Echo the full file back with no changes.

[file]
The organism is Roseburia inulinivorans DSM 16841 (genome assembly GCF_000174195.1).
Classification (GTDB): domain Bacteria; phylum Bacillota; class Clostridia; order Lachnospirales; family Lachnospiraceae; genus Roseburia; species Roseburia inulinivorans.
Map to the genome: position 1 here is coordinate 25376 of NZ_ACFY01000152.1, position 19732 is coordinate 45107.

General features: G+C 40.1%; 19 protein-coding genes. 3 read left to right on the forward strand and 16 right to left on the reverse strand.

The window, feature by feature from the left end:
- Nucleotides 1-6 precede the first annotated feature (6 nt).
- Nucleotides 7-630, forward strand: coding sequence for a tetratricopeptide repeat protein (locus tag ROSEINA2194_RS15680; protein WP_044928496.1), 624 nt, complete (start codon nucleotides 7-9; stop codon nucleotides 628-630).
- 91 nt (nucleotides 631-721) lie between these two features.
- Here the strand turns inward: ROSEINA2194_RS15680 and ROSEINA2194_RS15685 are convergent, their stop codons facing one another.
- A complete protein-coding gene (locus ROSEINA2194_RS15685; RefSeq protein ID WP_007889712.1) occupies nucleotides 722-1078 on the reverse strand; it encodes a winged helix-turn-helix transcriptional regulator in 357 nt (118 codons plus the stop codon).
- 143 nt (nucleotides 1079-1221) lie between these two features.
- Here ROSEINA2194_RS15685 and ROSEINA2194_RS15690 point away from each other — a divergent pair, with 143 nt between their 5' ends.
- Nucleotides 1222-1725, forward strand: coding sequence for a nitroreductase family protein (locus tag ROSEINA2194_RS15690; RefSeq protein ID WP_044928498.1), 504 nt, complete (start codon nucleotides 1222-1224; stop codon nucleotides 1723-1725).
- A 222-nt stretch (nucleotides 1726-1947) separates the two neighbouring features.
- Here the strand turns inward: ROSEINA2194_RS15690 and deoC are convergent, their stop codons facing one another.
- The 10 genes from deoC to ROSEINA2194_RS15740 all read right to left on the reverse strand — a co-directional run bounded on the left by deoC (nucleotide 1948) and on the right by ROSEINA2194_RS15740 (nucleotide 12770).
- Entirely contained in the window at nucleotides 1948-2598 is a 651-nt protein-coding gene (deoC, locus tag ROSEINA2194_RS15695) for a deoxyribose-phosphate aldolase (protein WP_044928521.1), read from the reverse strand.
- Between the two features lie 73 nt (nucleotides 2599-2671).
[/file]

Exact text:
The organism is Roseburia inulinivorans DSM 16841 (genome assembly GCF_000174195.1).
Classification (GTDB): domain Bacteria; phylum Bacillota; class Clostridia; order Lachnospirales; family Lachnospiraceae; genus Roseburia; species Roseburia inulinivorans.
Map to the genome: position 1 here is coordinate 25376 of NZ_ACFY01000152.1, position 19732 is coordinate 45107.

General features: G+C 40.1%; 19 protein-coding genes. 3 read left to right on the forward strand and 16 right to left on the reverse strand.

The window, feature by feature from the left end:
- Nucleotides 1-6 precede the first annotated feature (6 nt).
- Nucleotides 7-630, forward strand: coding sequence for a tetratricopeptide repeat protein (locus tag ROSEINA2194_RS15680; protein WP_044928496.1), 624 nt, complete (start codon nucleotides 7-9; stop codon nucleotides 628-630).
- 91 nt (nucleotides 631-721) lie between these two features.
- Here the strand turns inward: ROSEINA2194_RS15680 and ROSEINA2194_RS15685 are convergent, their stop codons facing one another.
- A complete protein-coding gene (locus ROSEINA2194_RS15685; RefSeq protein ID WP_007889712.1) occupies nucleotides 722-1078 on the reverse strand; it encodes a winged helix-turn-helix transcriptional regulator in 357 nt (118 codons plus the stop codon).
- 143 nt (nucleotides 1079-1221) lie between these two features.
- Here ROSEINA2194_RS15685 and ROSEINA2194_RS15690 point away from each other — a divergent pair, with 143 nt between their 5' ends.
- Nucleotides 1222-1725, forward strand: coding sequence for a nitroreductase family protein (locus tag ROSEINA2194_RS15690; RefSeq protein ID WP_044928498.1), 504 nt, complete (start codon nucleotides 1222-1224; stop codon nucleotides 1723-1725).
- A 222-nt stretch (nucleotides 1726-1947) separates the two neighbouring features.
- Here the strand turns inward: ROSEINA2194_RS15690 and deoC are convergent, their stop codons facing one another.
- The 10 genes from deoC to ROSEINA2194_RS15740 all read right to left on the reverse strand — a co-directional run bounded on the left by deoC (nucleotide 1948) and on the right by ROSEINA2194_RS15740 (nucleotide 12770).
- Entirely contained in the window at nucleotides 1948-2598 is a 651-nt protein-coding gene (deoC, locus tag ROSEINA2194_RS15695) for a deoxyribose-phosphate aldolase (protein WP_044928521.1), read from the reverse strand.
- Between the two features lie 73 nt (nucleotides 2599-2671).